What causes tomatoes to get all green (in the jelly-like part) on the inside? They are so acidy and nasty tasting! So far all of my cherry tomatoes (a low acidity type) have been a beatiful red on the outside and bright green inside. Also, the first tomato my husband picked from one of his regular size tomato bushes is the same way. Is it caused by weather? We've had a cold spring, and for the most part a very cool summer, with temperatures mostly in the 70's during the day and going down into the 60's and even 50's at night. We wait all year to have tomatoes with some taste to them, and it looks like this year is going to be a bust.
Red on the outside, green on the inside
My first few cherry tomatoes (Supersweet 100) were kind of like that--very red on the outside, but with the gel still green. They were quite tart. The later ones have been just fine--just a hint of green in the gel--and taste great!
We also have had a cool, wet spring and abnormally cool wet summer weather, but it's finally starting to get hotter and many of the tomatoes are finally breaking.
This message was edited Aug 10, 2009 2:31 PM
There ARE varieties that have green gel, and they are quite tasty. What are you growing?
Sorry, I can't post a photo. The cherry tomato is "Sweet Millenium", and I believe my husband's tomato plants are celebrity, maybe there's an early girl too.
When I say green, I mean GREEN - these tomatoes are not edible! I just don't understand what's going on. When I grow tomatoes, I always try to get a low acidity type because I can't stand tart tomatoes. My sister wouldn't even put her tongue to them, and she's not picky at all.
Might the cherry tomato be "Sweet Million" rather than "Sweet Millenium"?
Sounds to me like you could be picking them too early. Unripe tomatoes will show green gel; tartness is fairly normal for tomatoes picked too early also. Maybe you could wait and sample some more when you can stick your hand under a tomato, gently nudge it, and if it falls off into your hand it may be at the ripe stage.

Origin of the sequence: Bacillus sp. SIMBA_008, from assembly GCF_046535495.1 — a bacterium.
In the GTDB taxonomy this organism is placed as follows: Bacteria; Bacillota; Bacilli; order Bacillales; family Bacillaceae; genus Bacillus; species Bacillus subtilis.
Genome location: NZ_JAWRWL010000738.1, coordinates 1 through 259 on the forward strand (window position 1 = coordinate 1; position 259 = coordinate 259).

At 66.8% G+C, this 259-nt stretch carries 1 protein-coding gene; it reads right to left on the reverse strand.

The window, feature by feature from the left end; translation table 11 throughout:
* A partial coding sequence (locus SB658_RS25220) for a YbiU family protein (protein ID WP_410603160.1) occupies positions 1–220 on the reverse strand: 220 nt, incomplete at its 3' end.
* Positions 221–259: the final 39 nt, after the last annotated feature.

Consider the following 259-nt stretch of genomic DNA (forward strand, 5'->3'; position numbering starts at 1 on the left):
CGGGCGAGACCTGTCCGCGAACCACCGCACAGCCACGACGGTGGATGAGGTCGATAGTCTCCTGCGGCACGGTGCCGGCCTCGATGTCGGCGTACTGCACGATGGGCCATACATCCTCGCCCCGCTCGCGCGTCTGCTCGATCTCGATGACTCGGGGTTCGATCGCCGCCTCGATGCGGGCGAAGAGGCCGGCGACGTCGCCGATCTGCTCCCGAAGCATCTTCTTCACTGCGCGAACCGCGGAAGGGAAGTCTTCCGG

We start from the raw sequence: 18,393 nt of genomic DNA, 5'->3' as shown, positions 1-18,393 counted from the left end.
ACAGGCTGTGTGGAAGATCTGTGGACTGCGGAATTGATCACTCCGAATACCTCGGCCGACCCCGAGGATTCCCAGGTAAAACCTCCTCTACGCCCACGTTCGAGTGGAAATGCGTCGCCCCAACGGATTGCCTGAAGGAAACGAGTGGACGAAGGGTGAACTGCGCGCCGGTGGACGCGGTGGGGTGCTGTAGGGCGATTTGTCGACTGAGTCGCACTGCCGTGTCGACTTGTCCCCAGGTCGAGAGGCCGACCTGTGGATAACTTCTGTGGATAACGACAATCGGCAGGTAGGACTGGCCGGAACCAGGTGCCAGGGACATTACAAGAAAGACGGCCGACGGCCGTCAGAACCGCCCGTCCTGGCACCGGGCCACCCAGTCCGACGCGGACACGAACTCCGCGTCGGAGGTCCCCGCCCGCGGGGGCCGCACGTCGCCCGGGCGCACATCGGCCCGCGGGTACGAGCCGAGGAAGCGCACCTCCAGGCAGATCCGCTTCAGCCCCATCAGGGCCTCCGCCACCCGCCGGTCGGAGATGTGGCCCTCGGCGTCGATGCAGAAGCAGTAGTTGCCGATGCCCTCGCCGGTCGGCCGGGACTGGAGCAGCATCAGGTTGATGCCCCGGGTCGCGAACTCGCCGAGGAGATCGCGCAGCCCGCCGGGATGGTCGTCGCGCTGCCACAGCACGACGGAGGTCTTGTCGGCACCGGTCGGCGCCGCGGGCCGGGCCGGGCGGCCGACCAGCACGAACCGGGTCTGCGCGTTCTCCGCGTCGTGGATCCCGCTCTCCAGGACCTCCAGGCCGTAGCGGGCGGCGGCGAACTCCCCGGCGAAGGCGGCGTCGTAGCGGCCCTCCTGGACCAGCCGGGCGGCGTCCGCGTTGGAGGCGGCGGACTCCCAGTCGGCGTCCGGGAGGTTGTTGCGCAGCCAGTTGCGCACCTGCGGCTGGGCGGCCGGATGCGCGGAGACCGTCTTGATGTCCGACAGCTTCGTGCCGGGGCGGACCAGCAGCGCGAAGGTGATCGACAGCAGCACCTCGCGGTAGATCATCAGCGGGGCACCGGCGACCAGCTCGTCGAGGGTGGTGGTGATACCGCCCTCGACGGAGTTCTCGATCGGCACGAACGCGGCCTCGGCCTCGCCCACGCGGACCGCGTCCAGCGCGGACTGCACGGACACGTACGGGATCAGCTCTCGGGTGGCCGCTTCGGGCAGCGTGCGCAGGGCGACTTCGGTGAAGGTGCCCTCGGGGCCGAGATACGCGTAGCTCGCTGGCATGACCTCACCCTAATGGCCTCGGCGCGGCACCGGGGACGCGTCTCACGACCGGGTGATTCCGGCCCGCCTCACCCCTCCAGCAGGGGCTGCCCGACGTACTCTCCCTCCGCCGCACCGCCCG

Hope you get what you are looking for at some point, raccoonwoman.
Russ, you're right, my cherry is "Sweet Million" - duh!
Shoe (I love that name!), I don't pick them until they're good and red, and do come off very easily. We're experienced tomato growers, just haven't had a problem like this before - pretty weird. It must be the weather, 'cause nothing else has changed. Our soil is good, etc., and we're not doing anything different. It's just too weird.............
Thanks everyone for your input :o).
Well I sure hope you figure it out. Maybe the rest of August will be hot enough to cause a difference in the tomatoes, if coolness/temperature is what is playing a role in this.
By the way, I haven't seen you around much on the site so a hearty WELCOME to DG. Hope to see you posting your garden updates and progress.
My cherry tomatoes are at their absolute best one day before they split.
Q: "When do you pick your cherry tomatoes?"
A: "One day before they split."
That reminds me of the story about the man riding a bus. Unfamiliar with the route, he asks the passenger next to him, "How will I know when we get to Maple Street?" The reply: "That's easy--just watch me and get off one stop before I do."
At a Master Gardeners' telephone hotline, we were asked to come up with a solution to a very similar problem. In this case, the tomatoes were Big Boys, and the woman had been growing them for years with much success. She said that the tomatoes were completely red on the outside, but very hard and green on the inside. When brought inside, placed in a paper bag, and allowed to ripen, nothing happened. The tomatoes remained green and hard on the inside. None of us had ever heard of this happening, and we were unable to recommend any corrective action. We're in zone 5a, and our tomatoes have not been the best this year, but no one has had this problem. Any ideas?